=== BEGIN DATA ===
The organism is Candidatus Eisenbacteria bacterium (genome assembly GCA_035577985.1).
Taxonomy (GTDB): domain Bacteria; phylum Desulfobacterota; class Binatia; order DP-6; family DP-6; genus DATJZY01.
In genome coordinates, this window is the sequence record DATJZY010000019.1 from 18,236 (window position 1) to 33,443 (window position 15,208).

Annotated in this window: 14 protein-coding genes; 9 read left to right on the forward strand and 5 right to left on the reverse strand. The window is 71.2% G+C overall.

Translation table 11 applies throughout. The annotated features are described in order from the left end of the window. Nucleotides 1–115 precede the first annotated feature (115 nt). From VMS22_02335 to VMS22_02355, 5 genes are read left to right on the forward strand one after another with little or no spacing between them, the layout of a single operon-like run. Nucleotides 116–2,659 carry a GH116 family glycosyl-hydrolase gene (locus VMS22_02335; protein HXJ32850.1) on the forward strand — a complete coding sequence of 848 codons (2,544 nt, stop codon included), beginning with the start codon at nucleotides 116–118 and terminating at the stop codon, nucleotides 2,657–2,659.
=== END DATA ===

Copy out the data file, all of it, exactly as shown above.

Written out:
The organism is Candidatus Eisenbacteria bacterium (genome assembly GCA_035577985.1).
Taxonomy (GTDB): domain Bacteria; phylum Desulfobacterota; class Binatia; order DP-6; family DP-6; genus DATJZY01.
In genome coordinates, this window is the sequence record DATJZY010000019.1 from 18,236 (window position 1) to 33,443 (window position 15,208).

Annotated in this window: 14 protein-coding genes; 9 read left to right on the forward strand and 5 right to left on the reverse strand. The window is 71.2% G+C overall.

Translation table 11 applies throughout. The annotated features are described in order from the left end of the window. Nucleotides 1–115 precede the first annotated feature (115 nt). From VMS22_02335 to VMS22_02355, 5 genes are read left to right on the forward strand one after another with little or no spacing between them, the layout of a single operon-like run. Nucleotides 116–2,659 carry a GH116 family glycosyl-hydrolase gene (locus VMS22_02335; protein HXJ32850.1) on the forward strand — a complete coding sequence of 848 codons (2,544 nt, stop codon included), beginning with the start codon at nucleotides 116–118 and terminating at the stop codon, nucleotides 2,657–2,659.